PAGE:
and the church called Rev. Isaac Roberts, also a mem- 
ber of the Second African Church, to the pastorate; 
and it is remarkable that this church, peacefully organ- 
ized in 1802 with members of this parent body and 
thoae who had received letters of dismission, has fur- 
nished her with pastors each time from the death of 
the old patriarch. Father Andrew Bryan. This year 
(1846) the delegates to the Association were Rev. I. 
Roberts, the fifth pastor called from the Second Church, 
and Deacons A. Johnson and July Ward; the mem- 
bership, 300, a gain of 18. In 1847, Rev. I. Roberts, 
A. Johnson, S. Boles; membership, 298, a loss of 2. 
In 1848, Roberts, Boles, and Frazer; membership, 
305, a gain of 7. 

Rev. Mr. Roberts was the most energetic of all the 
pastors since Rev. Mr. Marshall. In the second year 
of his pastorate he made a change in the house of wor- 
ship, by making an entrance on Bryan Street, and 
the building was put in thorough repair and painted,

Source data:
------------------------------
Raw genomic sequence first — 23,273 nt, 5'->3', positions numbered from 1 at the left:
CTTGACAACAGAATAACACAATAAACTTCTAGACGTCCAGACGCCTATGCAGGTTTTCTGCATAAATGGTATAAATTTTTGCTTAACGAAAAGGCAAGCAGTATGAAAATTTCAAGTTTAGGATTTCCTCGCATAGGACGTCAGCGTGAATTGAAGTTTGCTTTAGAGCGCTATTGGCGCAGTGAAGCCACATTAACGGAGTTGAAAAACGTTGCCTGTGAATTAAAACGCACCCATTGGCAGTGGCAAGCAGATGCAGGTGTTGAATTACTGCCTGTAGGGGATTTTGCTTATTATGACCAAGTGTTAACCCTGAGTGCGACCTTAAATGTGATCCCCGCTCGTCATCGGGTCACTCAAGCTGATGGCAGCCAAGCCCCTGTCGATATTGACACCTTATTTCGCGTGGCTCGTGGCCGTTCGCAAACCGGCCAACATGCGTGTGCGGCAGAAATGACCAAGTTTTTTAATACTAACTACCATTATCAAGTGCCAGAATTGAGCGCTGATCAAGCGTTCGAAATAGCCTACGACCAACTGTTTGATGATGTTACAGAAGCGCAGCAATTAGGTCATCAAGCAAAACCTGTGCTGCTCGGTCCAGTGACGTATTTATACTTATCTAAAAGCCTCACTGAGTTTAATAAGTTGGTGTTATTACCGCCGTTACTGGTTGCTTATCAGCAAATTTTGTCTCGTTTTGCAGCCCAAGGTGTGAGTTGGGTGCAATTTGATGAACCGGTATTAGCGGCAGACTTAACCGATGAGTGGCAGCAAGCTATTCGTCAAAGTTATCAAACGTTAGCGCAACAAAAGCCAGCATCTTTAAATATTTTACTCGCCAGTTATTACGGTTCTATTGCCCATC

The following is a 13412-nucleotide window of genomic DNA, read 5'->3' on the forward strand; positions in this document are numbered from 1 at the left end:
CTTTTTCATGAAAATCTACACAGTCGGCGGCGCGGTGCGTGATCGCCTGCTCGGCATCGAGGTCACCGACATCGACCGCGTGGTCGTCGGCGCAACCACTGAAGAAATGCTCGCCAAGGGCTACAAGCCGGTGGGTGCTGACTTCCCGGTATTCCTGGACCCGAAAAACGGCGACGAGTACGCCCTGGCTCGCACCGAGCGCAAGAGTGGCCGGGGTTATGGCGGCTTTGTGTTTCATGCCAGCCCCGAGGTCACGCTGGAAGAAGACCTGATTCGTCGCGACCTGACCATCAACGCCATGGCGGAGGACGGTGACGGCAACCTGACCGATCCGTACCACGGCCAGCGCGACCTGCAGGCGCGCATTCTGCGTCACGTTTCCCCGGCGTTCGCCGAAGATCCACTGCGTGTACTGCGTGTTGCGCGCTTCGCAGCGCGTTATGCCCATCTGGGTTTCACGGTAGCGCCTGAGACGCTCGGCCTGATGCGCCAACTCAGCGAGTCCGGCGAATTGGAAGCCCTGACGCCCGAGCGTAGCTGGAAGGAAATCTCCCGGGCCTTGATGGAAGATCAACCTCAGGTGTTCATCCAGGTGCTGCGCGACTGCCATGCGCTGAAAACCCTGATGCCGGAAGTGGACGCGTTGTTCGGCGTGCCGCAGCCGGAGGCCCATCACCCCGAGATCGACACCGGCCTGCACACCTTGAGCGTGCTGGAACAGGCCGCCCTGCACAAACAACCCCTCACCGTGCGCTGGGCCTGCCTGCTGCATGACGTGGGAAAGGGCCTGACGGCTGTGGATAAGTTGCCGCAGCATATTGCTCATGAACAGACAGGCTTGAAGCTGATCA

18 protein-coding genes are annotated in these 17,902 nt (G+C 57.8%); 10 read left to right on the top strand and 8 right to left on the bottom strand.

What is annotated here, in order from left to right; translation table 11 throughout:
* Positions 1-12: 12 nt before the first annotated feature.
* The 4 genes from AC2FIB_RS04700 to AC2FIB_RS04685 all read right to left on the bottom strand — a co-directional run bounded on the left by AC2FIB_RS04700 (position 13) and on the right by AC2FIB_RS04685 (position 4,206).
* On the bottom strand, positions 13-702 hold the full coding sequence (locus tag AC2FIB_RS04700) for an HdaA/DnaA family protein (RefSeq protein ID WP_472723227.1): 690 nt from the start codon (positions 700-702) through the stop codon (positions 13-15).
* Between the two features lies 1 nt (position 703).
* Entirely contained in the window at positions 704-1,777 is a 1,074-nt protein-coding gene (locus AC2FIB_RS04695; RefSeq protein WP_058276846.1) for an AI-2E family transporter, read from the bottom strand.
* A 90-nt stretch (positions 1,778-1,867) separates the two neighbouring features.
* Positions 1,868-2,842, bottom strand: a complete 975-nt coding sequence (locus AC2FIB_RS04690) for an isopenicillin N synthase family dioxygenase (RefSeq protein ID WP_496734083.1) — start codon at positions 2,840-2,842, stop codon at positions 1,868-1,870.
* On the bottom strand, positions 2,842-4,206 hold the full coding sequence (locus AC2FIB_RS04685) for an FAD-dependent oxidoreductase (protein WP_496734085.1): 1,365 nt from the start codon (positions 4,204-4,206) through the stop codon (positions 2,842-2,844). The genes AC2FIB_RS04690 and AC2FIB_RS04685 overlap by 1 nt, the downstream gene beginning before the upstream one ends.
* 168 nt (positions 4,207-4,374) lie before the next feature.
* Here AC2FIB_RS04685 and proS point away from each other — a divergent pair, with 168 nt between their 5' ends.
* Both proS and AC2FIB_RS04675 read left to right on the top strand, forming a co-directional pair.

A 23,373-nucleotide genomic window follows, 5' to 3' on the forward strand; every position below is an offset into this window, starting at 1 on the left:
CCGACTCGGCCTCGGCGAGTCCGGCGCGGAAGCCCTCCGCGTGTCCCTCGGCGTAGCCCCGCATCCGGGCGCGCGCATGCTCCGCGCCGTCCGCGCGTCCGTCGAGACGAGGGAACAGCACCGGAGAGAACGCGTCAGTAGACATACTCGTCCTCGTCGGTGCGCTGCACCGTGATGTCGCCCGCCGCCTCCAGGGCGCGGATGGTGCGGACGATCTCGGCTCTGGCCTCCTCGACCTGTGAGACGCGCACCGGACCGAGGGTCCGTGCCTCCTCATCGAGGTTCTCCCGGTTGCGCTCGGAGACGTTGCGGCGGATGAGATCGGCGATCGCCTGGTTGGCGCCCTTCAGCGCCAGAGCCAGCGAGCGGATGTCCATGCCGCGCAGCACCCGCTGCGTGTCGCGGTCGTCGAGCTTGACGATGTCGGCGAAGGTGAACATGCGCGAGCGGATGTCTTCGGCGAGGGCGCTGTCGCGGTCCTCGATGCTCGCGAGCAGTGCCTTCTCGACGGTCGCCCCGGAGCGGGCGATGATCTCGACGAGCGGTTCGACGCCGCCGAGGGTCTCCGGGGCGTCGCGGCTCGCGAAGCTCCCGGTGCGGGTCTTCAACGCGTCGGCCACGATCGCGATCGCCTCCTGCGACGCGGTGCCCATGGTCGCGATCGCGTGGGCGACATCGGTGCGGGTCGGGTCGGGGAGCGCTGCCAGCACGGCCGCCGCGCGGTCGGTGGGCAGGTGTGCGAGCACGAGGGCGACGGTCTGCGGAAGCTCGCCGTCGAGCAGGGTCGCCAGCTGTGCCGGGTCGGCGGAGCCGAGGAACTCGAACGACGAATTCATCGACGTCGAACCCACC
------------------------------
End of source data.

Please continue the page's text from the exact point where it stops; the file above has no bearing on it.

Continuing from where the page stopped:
for, from its erection, in 1794, it had never received 
any paint until 1848. The pulpit was remodelled, 
the inside ceiled and painted, galleries were put in, 
and the Old Jerusalem, as the old church was then 
familiarly called, had put on her new dress, which 
revived her greatly. In addition to Mr. Roberts^s 
energetic spirit, he was a man of much intelligence 
and a bold and spirited preacher, and in all his duties 
of pastor was very acceptable to the people. Un- 
fortunately for this church, the pastor of the Second 
African Church, Rev. Thomas Anderson, who had also 
been pastor here, and had left to accept a call from 
that congregation, died this year, and the Second 
Church was without a pastor. Much to the regret of 
this mother-church, and against her earnest entreaties, 
Rev. Mr. Roberts resigned the pastorate and returned 
to the Second Church in the belief that that church 
would tender him the pastorate whenever she again 
made a call, and again this church was left with- 
out a pastor. Thus, in 1849, she was represented